Israel and the US must delay Palestinian unilateral statehood moves at the UN
until after the Israeli elections, Defense Minister Ehud Barak said on Wednesday
He spoke on Channel 10 hours after US President Barack Obama was
elected to a second four-year term.
“We have a joint interest, ours and
theirs, to delay the Palestinian UN bid for nonmember state,” he
said. “This has to be done now, immediately.”
Barak was not the
only politician and diplomat whose thoughts immediately turned to the frozen
Israel Palestinian peace talks, immediately upon hearing of Obama’s
United Nations Secretary General Ban Ki-Moon immediately issued
a congratulatory statement, which said there were many challenges ahead,
including “getting the Middle East peace process back on track.”
with reporters in Tel Aviv that morning United States Ambassador to Israel Dan
Shapiro said that his country believed both sides should resume direct
“We think they [the PA] should be at the negotiating table,
not trying to resolve conflicts through unilateral measures or going to the UN.
That is an interest that we share with Israel,” Shapiro said.
International Quartet’s special envoy to the Middle East peace process, Tony
Blair, echoed the importance of resumed talks, but was not as clear about his
positions regarding the Palestinians’ UN bid.
He said that Obama’s
victory, “gives us a great opportunity actually to re-energize this process and
to try to make sure that we get back around the table and have a negotiation,
and that is the best and only way to try and create peace.”
during a Jerusalem meeting with Prime Minister Binyamin Netanyahu, who in the
last week has publicly called on Palestinian Authority President Mahmoud Abbas
to return to the negotiating table without pre-conditions.
To date, Abbas
has insisted that he plans to turn later this month to the UN General Assembly
to upgrade the Palestinian status there to that of a non-member state, whose
boundaries are at the pre-1967 lines.
It’s a move that is seen as a
de-facto declaration of statehood.
It also grants Palestinians more
rights at the UN, as well as possibly the ability to pursue Israelis at the
International Court of Justice.
Netanyahu told Blair, “I have a constant
suggestion which I renew today – I said it two days ago, I’m saying it again
today. I think the best thing to do is to sit down together, negotiate without
preconditions, avoid unilateral actions in the UN and try to get on with
peace. That’s my suggestion to President Abbas, I hope you can help me
Abbas has said he would only talk with Israel once it
recognizes a Palestinian state at the pre-1967 lines or after the UN General
Assembly approves that language as part of an upgrade in the Palestinian status
to non-member state.
Abbas has warned that if this does not happen soon,
it might no longer be possible to arrive at a two-state solution.
interview with Reuters, Blair said that he understood Palestinian frustration,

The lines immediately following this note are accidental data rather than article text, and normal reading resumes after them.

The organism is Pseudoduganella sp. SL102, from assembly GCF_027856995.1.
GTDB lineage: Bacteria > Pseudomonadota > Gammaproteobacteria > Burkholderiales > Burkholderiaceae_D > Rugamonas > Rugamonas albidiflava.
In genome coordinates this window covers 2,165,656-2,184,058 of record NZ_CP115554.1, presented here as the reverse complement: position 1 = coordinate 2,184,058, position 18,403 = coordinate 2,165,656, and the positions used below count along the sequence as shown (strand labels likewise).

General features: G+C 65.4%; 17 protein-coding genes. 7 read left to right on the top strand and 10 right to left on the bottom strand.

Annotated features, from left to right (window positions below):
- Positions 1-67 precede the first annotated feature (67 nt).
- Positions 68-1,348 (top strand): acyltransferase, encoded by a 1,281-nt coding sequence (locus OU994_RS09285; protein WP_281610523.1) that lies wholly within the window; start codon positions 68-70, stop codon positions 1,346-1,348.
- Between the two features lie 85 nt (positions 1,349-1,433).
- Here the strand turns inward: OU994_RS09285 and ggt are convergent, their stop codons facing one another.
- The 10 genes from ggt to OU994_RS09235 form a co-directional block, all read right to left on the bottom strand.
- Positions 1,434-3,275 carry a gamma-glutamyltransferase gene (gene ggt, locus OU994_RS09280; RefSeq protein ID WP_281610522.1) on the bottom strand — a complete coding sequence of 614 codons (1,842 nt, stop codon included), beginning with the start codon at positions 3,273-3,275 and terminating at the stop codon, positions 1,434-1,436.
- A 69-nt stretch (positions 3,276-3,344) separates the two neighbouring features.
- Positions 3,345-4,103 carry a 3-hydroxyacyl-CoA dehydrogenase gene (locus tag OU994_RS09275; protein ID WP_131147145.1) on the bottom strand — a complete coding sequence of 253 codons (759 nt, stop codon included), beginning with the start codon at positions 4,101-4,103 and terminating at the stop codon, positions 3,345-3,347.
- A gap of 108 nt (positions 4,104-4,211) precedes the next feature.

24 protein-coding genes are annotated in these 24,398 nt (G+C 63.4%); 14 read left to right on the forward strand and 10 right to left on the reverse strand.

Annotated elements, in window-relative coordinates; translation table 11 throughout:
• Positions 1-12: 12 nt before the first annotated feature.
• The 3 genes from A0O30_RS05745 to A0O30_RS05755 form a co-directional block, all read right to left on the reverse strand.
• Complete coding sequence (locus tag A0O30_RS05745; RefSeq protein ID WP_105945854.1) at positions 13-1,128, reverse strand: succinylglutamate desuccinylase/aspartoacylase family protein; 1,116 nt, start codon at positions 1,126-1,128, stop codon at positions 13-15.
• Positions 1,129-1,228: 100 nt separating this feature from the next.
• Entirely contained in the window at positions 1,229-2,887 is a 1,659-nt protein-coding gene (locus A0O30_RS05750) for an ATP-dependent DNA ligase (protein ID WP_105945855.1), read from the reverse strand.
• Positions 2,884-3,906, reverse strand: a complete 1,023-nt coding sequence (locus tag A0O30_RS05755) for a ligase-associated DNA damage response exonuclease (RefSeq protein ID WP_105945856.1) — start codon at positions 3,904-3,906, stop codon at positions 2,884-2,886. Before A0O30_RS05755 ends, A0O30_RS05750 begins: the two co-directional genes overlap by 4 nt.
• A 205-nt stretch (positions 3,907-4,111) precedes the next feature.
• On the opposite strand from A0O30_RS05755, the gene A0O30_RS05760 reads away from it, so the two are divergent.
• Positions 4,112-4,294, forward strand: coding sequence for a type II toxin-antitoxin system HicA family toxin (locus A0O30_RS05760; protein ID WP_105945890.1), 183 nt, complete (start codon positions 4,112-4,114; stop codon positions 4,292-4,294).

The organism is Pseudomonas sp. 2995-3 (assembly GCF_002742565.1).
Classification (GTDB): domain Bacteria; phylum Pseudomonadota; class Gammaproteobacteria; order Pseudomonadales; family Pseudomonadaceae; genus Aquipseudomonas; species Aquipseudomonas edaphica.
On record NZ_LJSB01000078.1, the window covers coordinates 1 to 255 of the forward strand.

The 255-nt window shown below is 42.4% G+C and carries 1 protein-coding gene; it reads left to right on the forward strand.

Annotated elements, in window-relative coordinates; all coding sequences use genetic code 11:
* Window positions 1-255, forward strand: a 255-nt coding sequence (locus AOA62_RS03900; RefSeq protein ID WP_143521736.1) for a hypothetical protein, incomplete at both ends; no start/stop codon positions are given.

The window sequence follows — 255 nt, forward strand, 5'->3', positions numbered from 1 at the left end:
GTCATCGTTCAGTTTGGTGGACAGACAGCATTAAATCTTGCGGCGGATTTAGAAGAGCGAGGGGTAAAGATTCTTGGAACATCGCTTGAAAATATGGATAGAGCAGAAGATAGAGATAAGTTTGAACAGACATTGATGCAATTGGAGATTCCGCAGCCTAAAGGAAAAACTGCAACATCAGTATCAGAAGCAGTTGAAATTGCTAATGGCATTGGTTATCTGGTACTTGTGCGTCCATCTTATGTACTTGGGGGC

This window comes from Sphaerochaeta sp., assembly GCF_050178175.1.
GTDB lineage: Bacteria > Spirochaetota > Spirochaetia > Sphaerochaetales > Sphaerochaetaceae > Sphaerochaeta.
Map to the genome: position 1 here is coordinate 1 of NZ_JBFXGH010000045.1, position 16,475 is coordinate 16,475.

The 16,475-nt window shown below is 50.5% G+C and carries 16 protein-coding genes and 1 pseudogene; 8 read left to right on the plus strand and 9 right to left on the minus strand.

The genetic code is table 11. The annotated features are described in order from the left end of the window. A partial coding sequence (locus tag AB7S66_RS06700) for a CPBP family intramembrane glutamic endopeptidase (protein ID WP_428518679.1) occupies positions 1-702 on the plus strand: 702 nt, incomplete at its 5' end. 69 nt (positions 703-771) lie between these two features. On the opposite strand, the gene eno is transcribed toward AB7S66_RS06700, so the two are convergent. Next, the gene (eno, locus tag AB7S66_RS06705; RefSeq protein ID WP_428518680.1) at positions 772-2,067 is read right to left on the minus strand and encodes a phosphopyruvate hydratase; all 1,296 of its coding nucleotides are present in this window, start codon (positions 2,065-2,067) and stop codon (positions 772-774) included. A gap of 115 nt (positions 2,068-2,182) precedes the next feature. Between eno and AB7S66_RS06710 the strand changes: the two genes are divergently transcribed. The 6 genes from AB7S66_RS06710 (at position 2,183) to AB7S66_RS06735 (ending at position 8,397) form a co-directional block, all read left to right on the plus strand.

but dismissed suggestions that, with more than 500,000 Israelis now living on
land seized in the 1967 war, the two-state solution was dead.
“Is it very
fashionable at the moment to say the two-state solution is not going to work?”
“Just examine the alternative for a moment. What does a
one-state solution mean? It means you institutionalize conflict right at the
heart of whatever that state might look like,” he said.
Blair declined to
endorse or condemn the Palestinian’s UN bid, but warned against hasty
“We have to understand the position the Palestinians find
themselves in. It is all about the credibility of the steps towards statehood.
It is very much in our interests to offer them a way forward that allows us one
way or another to get back to the negotiating table.”
He added, “I don’t
think there has been any change in President Obama’s view, which is that it is
in the strategic interest of the United States and the world that a resolution
of the Israeli-Palestinian issue is found.”
Shapiro confirmed that view
in his talk with reporters on the sidelines of a panel discussion at the
Institute for National Security Studies. Resolving the Israeli Palestinian
conflict, he said, “has always been a priority of the US as it has been a
priority of Israel and of the Palestinians, and of the Europeans and Arabs to
try and address this conflict,” he said.
“We will continue to try and
address it through direct negotiations. That is the only way it can be
addressed, so I am certain we will continue to look for opportunities to bring
the parties together and try to resolve the conflict together, through direct
negotiations,” Shapiro said.
Separately, German Foreign Minister Guido
Westerwelle on Wednesday commented on Israel’s continued plans to build Jewish
homes in the West Bank and east Jerusalem.
“I am very concerned regarding
the tenders for the construction of more than 1,000 new housing units in Israeli
settlements in East Jerusalem.
“Our clear expectation directed towards
all sides in the Middle East is to refrain from anything that makes the
resumption of negotiations more difficult.
As the whole of the EU, we
share the view that the settlement policy is a hindrance to the peace process,”
he said.Reuters contributed to this report.